Last week after walking the new trails at Bales Park in west Tulsa, I drove ovder to nearby Lubell Park to check out their new trails. Their trails new to me but they had the grand opening on the new trails in October 2021. Before that they were hand cut trails by volunteers. The new trails were put in by the professionals at Rogue Trails out of Arkansas. The same people working on the Bales Park Trails.
I’ve only been to Lubell one time before to find a geocache. What Lubell was mainly known for up until the new trails was the number and aggressiveness of their ticks.
Ticks no more on these big wide, sustainable, cool trails. At least I didn’t get any (I use tick spray whenever I am in the woods.)
The trails are pretty cool. The project was sponsored by a local bicycle club and so the trails kind of cater to mountain bikes but they are perfectly hikable. These are the only mountain bike trails that I have seen in Tulsa that I think I would be okay with riding my bike on. Smooth, no steeps ups and downs, and doable turns. The new trails at Turkey Mountain and Bales are pretty cool but I don’t have the skillz necessary to ride them successfully. At my age, gravity is not friend! Can I get an Amen?
And they have some interesting features such as this shelter.
These look like thrones to me. Lubeell is integrated into the surrounding neighborhood such that some people have gates in the fences that open into the park. That is where I found these.
And they had several cairns or stacked rocks. I used to think they were cool but they don’t really go with a leave no trace vibe. They are not much of a problem in Oklahoma but some parts of the country are getting overrun with these and are technically illegal in National Parks.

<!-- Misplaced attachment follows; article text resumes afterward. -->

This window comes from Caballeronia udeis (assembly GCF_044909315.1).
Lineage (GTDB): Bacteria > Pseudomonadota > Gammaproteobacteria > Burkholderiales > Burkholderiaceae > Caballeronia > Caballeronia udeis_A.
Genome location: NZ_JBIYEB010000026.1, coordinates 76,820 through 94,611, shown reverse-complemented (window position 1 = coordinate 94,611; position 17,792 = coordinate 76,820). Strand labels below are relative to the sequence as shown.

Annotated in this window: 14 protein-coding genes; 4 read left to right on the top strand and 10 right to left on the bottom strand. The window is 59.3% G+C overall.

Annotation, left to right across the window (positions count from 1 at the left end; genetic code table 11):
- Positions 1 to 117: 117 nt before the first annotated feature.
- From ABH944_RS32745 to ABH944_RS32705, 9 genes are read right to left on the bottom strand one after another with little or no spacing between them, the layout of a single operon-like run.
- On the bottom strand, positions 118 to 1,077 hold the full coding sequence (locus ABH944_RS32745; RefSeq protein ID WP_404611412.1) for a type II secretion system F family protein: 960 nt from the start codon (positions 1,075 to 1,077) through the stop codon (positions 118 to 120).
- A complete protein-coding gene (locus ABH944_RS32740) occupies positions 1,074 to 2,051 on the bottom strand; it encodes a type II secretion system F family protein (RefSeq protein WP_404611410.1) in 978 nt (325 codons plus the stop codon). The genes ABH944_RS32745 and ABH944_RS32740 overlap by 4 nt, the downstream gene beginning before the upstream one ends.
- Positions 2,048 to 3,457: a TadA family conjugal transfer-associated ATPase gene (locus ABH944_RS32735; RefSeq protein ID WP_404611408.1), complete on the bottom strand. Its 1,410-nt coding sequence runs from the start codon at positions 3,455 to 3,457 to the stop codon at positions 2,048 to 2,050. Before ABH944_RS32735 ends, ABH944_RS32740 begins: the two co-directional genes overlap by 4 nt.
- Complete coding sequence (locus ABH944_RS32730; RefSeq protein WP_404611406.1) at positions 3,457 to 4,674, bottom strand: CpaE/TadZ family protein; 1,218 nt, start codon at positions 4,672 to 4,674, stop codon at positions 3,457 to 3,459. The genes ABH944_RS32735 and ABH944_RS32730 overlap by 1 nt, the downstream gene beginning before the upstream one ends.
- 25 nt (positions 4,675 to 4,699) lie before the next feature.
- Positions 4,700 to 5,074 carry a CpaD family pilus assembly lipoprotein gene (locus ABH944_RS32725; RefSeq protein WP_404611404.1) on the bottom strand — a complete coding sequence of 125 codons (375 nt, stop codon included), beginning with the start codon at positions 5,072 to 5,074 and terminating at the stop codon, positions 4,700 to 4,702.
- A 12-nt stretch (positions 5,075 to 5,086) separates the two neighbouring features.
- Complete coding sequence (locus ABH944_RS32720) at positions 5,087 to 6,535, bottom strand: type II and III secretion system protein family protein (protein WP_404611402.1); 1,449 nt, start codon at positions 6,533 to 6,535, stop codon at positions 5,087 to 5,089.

The east boundary fence appears to be a deer proof fence. I noticed a deer feeder on the other side. Notice the greenery. It is lespedeza, a noxious plant introduced to the United States from Asia in the 1890 and was widely used as a cover on non-productive soils. The problem is that it takes over and deer and livestock won’t eat it. I hate the stuff.
Moving on, near the end of the trail there are some nice obstacles mainly for bikes. I walked the little maze above.
More fun for bicycles.
And Tulsa has these things all over town. They are tornado sirens and many of them seem to be too big for the wooden pole that supports it and they are bending over at ever increasing angles. They send out three types of alarms. Tornados and chemical releases get a three minute monotone. Then there is a three minute wavering tone used only for nuclear attacks. So if you happen to be in Tulsa and those goes off, best just to kiss yourself goodbye. I remember in grade school in the early 1960’s we were told to get under out desks in case of nuclear attack. The third signal is a three minute high low tone. That is a flooding alert.
Sorry I digress, again. Here is a short video showing my hike at Lubell.
I’m linking with Skywatch Friday – go check it out!!